A Bit More Detail

Assorted Personal Notations, Essays, and Other Jottings

Posts Tagged ‘social networking

[URBAN NOTE] Chris Selley of the National Post on Toronto drivers and shortcut apps

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In “Apps promise to cut through gridlock, now if only Torontonians would learn how to drive”, Chris Selley looks at Toronto drivers and how technology can help them improve, among other things.

Heading out of city hall on Wednesday afternoon shortly after five, the Swiftly transit app revealed that I had just missed a Bay Street bus. But as it turned out, I hadn’t: walking north at a leisurely pace, I soon caught up to it. And then passed it.

Then I stood on the corner of Dundas, for perhaps eight minutes, mouth agape, watching as eastbound motorists blocked the intersection over and over and over again. At one point not a single northbound vehicle made it through for three consecutive green lights. If you had been quick about it, you could have had a jolly picnic in the middle of Bay Street, anywhere between there and Gerrard.

There are many reasons for gridlock in this city. Some could be ameliorated if politicians had the courage to risk motorists’ irrational anger for the greater good: more restrictions on turns and parking; ending the ludicrous mixing of streetcars and cars; towing away illegal parkers even more mercilessly, and raising fines even more, than has been done under Mayor John Tory’s crackdown; a James Bond-style helicopter magnet that picks up intersection-blocking automobiles and drops them into a junkyard from a great height.

As such courage is not in overabundance, it is all the more satisfying to see private enterprise doing end runs around the problem. Using open data about transit vehicle locations, transit apps now compete to navigate you better through the gridlock. Some offer Toronto Transit Commission, Uber X, Car2Go and bike-share options on the same screen. Swiftly claims it can predict the next vehicle’s arrival better than its rivals, using its own algorithm.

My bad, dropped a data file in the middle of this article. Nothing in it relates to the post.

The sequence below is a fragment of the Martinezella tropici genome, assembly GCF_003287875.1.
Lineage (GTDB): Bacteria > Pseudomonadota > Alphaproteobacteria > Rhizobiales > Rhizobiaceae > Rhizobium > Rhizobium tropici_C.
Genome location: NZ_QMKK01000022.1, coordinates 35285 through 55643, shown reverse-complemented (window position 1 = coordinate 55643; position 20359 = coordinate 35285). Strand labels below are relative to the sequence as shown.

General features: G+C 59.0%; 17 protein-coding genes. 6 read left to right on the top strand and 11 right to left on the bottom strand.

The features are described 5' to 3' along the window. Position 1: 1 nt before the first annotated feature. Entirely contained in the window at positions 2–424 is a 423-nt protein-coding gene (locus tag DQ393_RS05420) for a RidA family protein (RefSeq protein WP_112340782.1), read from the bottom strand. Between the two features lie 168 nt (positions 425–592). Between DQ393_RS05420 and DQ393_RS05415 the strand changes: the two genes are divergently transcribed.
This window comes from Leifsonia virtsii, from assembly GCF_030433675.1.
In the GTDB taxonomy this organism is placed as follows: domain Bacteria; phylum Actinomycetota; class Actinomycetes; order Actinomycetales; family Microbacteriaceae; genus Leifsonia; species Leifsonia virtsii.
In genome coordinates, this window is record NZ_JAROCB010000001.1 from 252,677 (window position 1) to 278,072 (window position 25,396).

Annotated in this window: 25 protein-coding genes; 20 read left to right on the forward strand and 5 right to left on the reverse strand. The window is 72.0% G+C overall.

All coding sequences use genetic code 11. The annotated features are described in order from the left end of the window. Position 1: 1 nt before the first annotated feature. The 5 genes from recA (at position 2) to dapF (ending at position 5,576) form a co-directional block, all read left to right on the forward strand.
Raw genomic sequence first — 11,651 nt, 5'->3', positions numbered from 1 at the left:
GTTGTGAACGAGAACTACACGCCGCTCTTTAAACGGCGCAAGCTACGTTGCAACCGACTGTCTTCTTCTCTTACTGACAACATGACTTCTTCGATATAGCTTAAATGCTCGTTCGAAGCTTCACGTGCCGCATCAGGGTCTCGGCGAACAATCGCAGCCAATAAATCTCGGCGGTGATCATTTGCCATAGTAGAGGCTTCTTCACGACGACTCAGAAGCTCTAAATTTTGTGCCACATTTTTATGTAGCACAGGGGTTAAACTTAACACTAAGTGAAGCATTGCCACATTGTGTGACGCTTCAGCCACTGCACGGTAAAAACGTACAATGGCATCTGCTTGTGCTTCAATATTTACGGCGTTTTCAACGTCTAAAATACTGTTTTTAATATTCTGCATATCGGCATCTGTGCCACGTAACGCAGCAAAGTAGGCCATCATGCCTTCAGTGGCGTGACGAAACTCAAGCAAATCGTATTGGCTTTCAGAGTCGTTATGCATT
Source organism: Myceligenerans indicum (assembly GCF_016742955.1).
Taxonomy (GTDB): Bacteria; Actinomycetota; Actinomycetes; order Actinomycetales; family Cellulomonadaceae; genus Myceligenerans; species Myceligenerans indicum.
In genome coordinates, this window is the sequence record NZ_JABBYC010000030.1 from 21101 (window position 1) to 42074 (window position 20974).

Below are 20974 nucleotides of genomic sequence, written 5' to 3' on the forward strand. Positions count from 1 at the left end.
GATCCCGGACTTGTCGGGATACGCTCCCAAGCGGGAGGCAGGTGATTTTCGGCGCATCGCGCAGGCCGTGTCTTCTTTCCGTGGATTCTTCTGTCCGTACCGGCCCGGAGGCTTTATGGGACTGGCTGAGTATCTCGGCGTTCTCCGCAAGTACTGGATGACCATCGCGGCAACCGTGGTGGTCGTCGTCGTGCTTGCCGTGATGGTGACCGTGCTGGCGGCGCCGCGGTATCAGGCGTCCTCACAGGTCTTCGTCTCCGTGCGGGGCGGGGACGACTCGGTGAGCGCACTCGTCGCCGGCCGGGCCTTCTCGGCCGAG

And for motorists, there’s Waze — a free, advertising-supported GPS navigation app that routes and reroutes you, as necessary, based on other users’ speed (passively monitored as they go), and any reports of accidents, constructions or gridlock they enter into the app (hopefully not while driving). The more users there are, the more data there are to optimize your commute.

Written by Randy McDonald

April 29, 2016 at 3:35 pm

[URBAN NOTE] “Neighbourhood Watch”: Asma Malik of The Walrus on neighbourhood sousveillance

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In The Walrus, Asmaa Malik writes about how a Facebook group that she joined on moving to her new neighbourhood managed to disabuse her of the idea that racism in Canada was confined to Québec. It’s much more pervasive than that.

Before I moved to the east end, I joined two east-end Facebook groups. One was public and the other was not. I joined the invite-only “Pocket” community group hoping to learn more about the area and the people who share my streets, my grocery store and my subway station. The neighbourhood borders my own and is defined by its closed-loop streets that end at the ttc streetcar yard. It is located within the economically and ethnically diverse Blake-Jones corridor, and in 2012, Toronto Life listed the Pocket as one of the city’s ten hottest real-estate neighbourhoods. The volunteer-run community group is known for its work to beautify the local park and to rename an alley after the late street musician and long-time mayoral candidate, Ben Kerr. It organizes several events for residents, including movie nights for charity and block parties.

When I first joined the Pocket group, I was pleased to get useful insider information about local daycares and eavestrough-repair services. The tone of the comments on the Facebook group seemed friendly and appeared to come from well-meaning neighbours who took pride in their community.

[. . .]

On a sun-dappled summer afternoon, a member of the Pocket Facebook group posted photos of black teenagers biking on a residential street as a warning, saying that she had seem them “snooping” into private laneways and pegging them as potential suspects for a recent bike theft. As I read the comments below the pictures, I was alarmed to find that a majority of Facebook group members appreciated her alert.

Again, the assumptions about the membership of the Facebook group were evident. The poster and her supporters were not concerned about the potential consequences of uploading photos of teenagers without parental consent. Implicitly, the move pre-supposed that the parents couldn’t possibly have been members of the group. These youth were black and allegedly up to no good. Never mind that the teenagers were not guilty of doing anything but being teenagers. What was worse, the Pocket Facebook group membership included a local community police officer, who now had access to images of these targeted teens.